Bridges’ resignation came amid questions over the previous day’s decision by Gov. Bobby Jindal to rescind an “emergency rule” that would have extended the state’s Alternative Fuels Tax Credit to conventional flex-fuel vehicles. The “emergency rule” was put forth by Bridges on April 30, and for six weeks the state’s CPA’s and car dealers were presenting it to clients and customers as a potential windfall of up to $3,000 for vehicle purchasers.
But state legislators who got wind of the emergency rule had a collective cow over the potential budgetary effect, which could have been in excess of $100 million at a time when Louisiana’s fiscal situation tends to the dire. And by Thursday of late week, Jindal acted.
Bridges was then unceremoniously gone from a position she’d held since 2000. In a two-page letter announcing the resignation she didn’t address reasons why; she only summarized a list of achievements for the department during her tenure…
“These successes have led to increased efficiencies while keeping the vision and mission of fairly and efficiently collecting taxes and responding to the needs of the citizens and stakeholders of Louisiana at the forefront of the agency’s work. My only hope is that I have laid the groundwork for further progress in the department, as this is what the people of Louisiana deserve…I bid you, your team and the citizens of Louisiana, farewell. I thank you for allowing me to serve.”
The fact that nothing was said about the Alternative Fuels Tax Credit or its role in her resignation, and the fact that Jindal’s office immediately announced the appointment of Bridges’ deputy and former state Rep. Jane Smith as the interim revenue secretary – with no mention of Smith’s predecessor – was an indication that Bridges was forced out.
Or thrown under the bus, as Jindal’s critics are already casting it.
But if Bridges was thrown under the bus, is it warranted?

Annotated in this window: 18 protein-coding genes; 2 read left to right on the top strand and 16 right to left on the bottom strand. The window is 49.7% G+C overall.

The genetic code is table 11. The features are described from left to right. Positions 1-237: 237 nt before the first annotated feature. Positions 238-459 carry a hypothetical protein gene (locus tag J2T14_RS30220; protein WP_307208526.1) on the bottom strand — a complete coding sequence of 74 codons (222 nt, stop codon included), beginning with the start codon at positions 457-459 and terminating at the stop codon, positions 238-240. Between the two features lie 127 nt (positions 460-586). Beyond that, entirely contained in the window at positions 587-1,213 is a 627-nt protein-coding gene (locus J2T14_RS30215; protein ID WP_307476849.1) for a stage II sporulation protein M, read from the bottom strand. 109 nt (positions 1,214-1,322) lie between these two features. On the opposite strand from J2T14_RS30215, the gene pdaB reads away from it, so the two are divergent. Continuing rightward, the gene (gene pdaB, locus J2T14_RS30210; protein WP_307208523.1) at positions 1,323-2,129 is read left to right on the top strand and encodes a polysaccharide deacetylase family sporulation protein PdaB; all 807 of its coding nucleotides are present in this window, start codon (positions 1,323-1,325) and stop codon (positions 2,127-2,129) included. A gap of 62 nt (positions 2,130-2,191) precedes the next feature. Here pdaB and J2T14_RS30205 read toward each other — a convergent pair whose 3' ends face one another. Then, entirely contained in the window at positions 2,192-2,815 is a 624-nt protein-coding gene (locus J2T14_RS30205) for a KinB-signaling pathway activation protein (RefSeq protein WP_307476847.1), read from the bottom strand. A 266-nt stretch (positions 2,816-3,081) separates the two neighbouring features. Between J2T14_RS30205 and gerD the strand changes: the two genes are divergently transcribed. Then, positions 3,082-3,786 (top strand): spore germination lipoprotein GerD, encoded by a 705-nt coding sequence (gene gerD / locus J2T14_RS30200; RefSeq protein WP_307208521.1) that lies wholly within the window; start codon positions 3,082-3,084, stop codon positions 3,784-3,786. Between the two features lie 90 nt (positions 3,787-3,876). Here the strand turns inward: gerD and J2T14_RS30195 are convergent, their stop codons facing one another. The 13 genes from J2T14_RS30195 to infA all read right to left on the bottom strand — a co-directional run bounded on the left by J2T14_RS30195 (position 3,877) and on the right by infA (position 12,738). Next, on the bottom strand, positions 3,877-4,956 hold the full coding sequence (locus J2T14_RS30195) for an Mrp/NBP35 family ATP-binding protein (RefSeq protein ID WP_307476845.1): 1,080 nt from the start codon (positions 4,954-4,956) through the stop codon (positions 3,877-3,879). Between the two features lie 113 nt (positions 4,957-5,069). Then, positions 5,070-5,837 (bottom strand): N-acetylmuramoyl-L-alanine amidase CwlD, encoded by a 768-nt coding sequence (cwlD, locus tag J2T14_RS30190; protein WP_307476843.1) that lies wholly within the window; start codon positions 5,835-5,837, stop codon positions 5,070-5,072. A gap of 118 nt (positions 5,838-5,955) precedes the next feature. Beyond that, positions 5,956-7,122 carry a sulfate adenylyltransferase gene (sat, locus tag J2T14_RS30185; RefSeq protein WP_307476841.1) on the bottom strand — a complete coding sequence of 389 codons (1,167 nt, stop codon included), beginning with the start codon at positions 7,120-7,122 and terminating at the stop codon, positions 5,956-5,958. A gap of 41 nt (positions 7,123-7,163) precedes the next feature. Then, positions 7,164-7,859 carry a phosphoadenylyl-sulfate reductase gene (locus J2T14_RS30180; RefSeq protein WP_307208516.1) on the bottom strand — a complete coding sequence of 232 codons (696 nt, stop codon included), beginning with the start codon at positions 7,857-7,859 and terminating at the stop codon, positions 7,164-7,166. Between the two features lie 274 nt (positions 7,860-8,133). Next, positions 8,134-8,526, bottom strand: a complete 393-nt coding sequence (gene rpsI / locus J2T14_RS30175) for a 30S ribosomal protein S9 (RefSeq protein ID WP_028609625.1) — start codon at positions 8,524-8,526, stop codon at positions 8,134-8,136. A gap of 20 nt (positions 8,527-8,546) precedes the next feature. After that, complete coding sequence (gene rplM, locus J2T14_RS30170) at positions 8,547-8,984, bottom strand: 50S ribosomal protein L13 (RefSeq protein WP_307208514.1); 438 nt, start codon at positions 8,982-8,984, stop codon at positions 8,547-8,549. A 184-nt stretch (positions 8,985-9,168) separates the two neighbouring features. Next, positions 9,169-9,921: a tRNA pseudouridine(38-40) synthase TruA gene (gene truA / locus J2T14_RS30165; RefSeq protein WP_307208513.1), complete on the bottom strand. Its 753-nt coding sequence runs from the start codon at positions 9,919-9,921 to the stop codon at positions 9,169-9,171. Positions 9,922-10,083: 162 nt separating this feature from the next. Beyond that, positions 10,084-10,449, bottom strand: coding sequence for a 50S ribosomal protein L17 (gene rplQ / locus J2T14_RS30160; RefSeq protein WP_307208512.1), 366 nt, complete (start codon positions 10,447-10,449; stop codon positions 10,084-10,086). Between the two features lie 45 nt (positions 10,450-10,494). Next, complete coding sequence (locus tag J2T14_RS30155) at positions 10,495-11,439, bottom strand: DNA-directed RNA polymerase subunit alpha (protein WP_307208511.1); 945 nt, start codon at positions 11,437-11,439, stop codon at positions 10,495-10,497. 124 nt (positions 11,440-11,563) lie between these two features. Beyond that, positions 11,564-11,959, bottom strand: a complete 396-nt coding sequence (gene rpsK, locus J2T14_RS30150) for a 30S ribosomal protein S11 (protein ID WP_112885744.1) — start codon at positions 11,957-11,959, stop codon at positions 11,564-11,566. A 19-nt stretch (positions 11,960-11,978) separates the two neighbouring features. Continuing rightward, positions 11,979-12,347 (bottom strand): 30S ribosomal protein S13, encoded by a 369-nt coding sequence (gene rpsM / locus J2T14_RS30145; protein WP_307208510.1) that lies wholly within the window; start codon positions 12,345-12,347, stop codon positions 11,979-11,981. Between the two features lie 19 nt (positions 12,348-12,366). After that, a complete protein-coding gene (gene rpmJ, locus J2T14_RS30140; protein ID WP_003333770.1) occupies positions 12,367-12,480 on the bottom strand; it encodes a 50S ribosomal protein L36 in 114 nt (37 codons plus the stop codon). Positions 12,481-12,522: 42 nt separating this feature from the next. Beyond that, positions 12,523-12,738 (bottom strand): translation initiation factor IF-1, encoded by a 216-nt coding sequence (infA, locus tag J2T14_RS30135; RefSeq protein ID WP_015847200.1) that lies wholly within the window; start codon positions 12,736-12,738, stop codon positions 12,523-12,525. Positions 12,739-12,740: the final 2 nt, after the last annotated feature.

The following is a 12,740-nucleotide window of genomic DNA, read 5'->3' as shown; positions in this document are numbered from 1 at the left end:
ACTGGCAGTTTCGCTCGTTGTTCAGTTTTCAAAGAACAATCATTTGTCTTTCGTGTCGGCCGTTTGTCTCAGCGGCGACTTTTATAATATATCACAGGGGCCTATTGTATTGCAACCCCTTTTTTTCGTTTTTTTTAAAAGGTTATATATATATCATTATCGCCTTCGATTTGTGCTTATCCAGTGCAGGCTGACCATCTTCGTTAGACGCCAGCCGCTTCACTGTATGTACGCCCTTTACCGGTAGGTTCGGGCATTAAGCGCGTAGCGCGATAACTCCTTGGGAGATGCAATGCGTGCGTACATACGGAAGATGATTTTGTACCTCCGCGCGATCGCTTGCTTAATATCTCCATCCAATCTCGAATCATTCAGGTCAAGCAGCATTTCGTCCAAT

The predominant question coming out of the events of last week was, how could it have been six weeks from the time Bridges’ emergency rule was issued and Jindal made the decision to rescind it?
Jindal’s camp swears that as soon as the governor knew what was happening he acted immediately. If that’s in fact true it makes Bridges’ ouster look like an inevitability. In such a scenario she made the governor look bad – and cabinet secretaries can’t make the Head Man look bad if they want to stick around.
But as more comes out about this fiasco, it seems like Bridges wasn’t alone.
Jindal spokesman Kyle Plotkin said the issue was only brought to the governor’s attention Thursday.
But Jindal’s Commissioner of Administration Paul Rainwater and Bridges, who resigned late Friday, apparently both were aware the emergency declaration regarding the Alternative Fuel Tax Credit could cost the state millions of dollars.
Even Smith, whose ascension to a top cabinet post comes courtesy in large measure of Jindal’s goodwill, let slip a note of incredulity.
Plotkin said he didn’t know if when Rainwater and Bridges knew about the potential impact of the emergency ruling.
Interim Secretary Jane Smith, who was appointed by Jindal to replace Bridges late Friday, admitted she was “shocked” the governor hadn’t been informed.